1947 Negro World Series

From BR Bullpen

Negro World Series[edit]

Negro World Series (4-1): New York Cubans (42-16, NNL) over Cleveland Buckeyes (NAL)


The 1947 Colored World Series was the sixth Colored World Series between the eastern Negro National League and western Negro American League. This series marked the only time that a Cuban team won the Series, though the New York Cubans did have a couple pitchers and a backup catcher from the USA and a second baseman from the Dominican Republic. Still, unlike early "Cuban" teams of the Negro Leagues, the team was predominately composed of players from that island.

The Teams[edit]

Cleveland Buckeyes[edit]

Cleveland had won the Negro American League behind player-manager Quincy Trouppe. Catcher Trouppe (.352), shortstop Al Smith and OF Sam Jethroe (.340) would all make the majors. 1B Archie Ware hit .349 and 3B Clyde Nelson .333. Sad Sam Jones (4-2) would make the majors from the staff, which was led by old-timer Chet Brewer (12-6, 3.82 RA, tied for the NAL lead in wins and second in RA) and future major leaguer Webbo Clarke (11-2). Cleveland had won the 1945 Negro World Series.

New York Cubans[edit]

New York was guided by another catcher, José María Fernández. They went 42-16 to win the Negro National League title. 1B Lorenzo Cabrera was fourth in the league in average (.352) and 3B Minnie Minoso (.294) and C Ray Noble (.325) would both go on to the majors as did two-way star Pat Scantlebury (10-5; .366) and pitcher Lino Donoso (8-2). Scantlebury and Luis Tiant Sr. (10-0) tied for third in the NNL in wins. Other regulars were 2B Rabbit Martinez (.208), SS Silvio Garcia (.324), OF Claro Duany (.297), OF Pedro Pagés (.237), OF Cleveland Clark (.338) and C Louis Louden (.290).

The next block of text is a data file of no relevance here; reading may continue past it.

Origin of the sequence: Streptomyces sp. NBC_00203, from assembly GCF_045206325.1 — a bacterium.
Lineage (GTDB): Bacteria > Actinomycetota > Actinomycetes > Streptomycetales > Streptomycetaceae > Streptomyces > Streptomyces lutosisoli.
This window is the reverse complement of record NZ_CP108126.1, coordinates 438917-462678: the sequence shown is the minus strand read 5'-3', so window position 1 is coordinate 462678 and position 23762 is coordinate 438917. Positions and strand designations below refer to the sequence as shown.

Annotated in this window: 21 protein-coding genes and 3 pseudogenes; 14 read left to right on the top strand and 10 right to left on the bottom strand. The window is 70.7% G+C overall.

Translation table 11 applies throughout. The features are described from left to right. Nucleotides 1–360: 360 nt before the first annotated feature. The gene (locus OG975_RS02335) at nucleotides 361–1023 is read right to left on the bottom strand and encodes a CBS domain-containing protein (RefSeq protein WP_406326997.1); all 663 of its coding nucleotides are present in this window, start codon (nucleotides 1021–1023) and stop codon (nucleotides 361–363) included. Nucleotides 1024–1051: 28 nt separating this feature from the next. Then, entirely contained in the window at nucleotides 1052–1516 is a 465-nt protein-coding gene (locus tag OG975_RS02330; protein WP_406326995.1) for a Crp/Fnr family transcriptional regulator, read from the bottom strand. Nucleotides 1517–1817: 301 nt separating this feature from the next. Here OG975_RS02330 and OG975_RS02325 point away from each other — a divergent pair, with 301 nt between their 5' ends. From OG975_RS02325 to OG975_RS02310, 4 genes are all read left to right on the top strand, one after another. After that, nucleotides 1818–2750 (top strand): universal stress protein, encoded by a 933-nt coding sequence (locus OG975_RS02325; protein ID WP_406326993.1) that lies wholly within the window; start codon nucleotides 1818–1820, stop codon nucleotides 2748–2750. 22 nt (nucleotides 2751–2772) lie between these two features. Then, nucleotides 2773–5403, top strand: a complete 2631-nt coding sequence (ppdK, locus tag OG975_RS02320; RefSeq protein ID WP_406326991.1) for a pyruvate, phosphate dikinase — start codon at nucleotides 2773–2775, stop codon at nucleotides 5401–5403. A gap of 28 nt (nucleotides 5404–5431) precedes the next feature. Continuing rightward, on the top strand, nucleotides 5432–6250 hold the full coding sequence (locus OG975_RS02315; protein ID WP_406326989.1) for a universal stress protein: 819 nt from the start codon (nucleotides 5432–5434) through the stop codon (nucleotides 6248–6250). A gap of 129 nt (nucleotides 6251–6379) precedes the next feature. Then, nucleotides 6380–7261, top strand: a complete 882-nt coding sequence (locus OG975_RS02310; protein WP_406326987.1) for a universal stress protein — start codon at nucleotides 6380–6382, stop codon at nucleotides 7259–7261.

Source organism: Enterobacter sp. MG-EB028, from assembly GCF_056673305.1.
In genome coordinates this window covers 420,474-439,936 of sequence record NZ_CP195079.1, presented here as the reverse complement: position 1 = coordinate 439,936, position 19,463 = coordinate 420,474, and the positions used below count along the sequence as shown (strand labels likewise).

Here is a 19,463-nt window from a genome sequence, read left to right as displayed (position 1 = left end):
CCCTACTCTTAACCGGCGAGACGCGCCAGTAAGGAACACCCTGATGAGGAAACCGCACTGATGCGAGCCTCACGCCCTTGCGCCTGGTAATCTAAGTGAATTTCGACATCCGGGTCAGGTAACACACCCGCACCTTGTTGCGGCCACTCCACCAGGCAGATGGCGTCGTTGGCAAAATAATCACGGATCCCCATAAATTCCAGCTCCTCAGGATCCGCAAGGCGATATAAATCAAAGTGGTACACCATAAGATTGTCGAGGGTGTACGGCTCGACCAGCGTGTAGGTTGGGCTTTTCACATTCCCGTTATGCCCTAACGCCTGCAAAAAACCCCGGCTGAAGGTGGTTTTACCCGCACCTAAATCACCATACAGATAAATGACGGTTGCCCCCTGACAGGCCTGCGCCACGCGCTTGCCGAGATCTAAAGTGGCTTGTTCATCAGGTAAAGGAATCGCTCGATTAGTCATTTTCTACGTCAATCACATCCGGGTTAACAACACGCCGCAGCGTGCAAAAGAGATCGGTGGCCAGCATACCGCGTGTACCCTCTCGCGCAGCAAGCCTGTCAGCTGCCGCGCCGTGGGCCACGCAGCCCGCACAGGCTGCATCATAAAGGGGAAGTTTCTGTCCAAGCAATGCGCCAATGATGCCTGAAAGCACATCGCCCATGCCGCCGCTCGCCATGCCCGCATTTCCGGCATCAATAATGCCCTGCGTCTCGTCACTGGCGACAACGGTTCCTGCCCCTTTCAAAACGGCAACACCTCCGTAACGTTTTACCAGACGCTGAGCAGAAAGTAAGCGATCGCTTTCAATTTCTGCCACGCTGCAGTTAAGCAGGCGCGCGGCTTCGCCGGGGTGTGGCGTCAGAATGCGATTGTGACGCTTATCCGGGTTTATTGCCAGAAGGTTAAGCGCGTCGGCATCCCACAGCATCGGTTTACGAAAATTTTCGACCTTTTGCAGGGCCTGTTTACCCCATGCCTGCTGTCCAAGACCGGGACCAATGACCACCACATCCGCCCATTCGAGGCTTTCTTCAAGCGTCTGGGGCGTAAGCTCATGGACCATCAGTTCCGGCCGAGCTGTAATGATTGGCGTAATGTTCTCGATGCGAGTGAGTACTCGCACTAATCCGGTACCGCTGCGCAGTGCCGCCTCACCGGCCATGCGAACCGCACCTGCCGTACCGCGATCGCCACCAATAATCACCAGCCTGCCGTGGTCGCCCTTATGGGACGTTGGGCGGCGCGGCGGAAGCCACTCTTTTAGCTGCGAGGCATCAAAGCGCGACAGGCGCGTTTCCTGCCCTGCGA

The Games[edit]

  • September 19 in New York, NY: Veteran star Dave Barnhill had nothing on Cleveland, who fails to make it through the second, leaving with a 2-0 deficit and two on. Johnny Cowan greets reliever Pat Scantlebury with a 3-run homer. New York rallied to tie it in the bottom of the 5th. Jethroe reaches third base in the 7th for Cleveland, but is stranded when rain comes down, ending the game with a 5-5 tie.
  • September 21 in New York: Cleveland scored three in the first, the Cubans tied in the third, the Buckeyes scored four in the fourth, New York matched them in the bottom of the inning and things remained deadlocked until the 9th. Smith then delivered his third hit, a bases-loaded hit down the line to win it against Donoso.
  • September 26 in Chicago, IL: Under chilly conditions, New York wins again, Donoso shutting down Cleveland to two runs while Cleveland aces Brewer and Clarke combine to give up 15 hits and 9 runs.
  • September 27 in Cleveland: The hometown fans are disappointed as their boys commit four errors behind Gene Smith in a 6-5 loss. Cleveland leads, 5-0, after 5, before crumbling. Scantlebury gets the win in relief of Tiant.


New York got strong offensive performances from Minoso (.423), Duany (.421), Noble (.400), Garcia (.389), Louden (3 for 8), Scantlebury (4 for 8) and Cabrera (.316) while averaging 7 runs per game. The pitching was inconsistent buyt Morris (1-0, 0.00) and Scantlebury (1-0, 2.25 RA) fared well.

For Cleveland, Panama's León Kellman hit .450, but Jethroe (.316) was the only other player over .300 (pitcher Brewer went 3 for 6). Trouppe was just 2 for 19. Jones (0-1, 54.55 RA), Gene Bremer (0-1, 10.13 RA) and Brewer (0-1, 9.00 RA) were all atrocious on the mound and the team made four errors in game 2, then repeated that figure in games 4 through 6, not a recipe for success.

Source: The Complete Book of Baseball's Negro Leagues by John Holway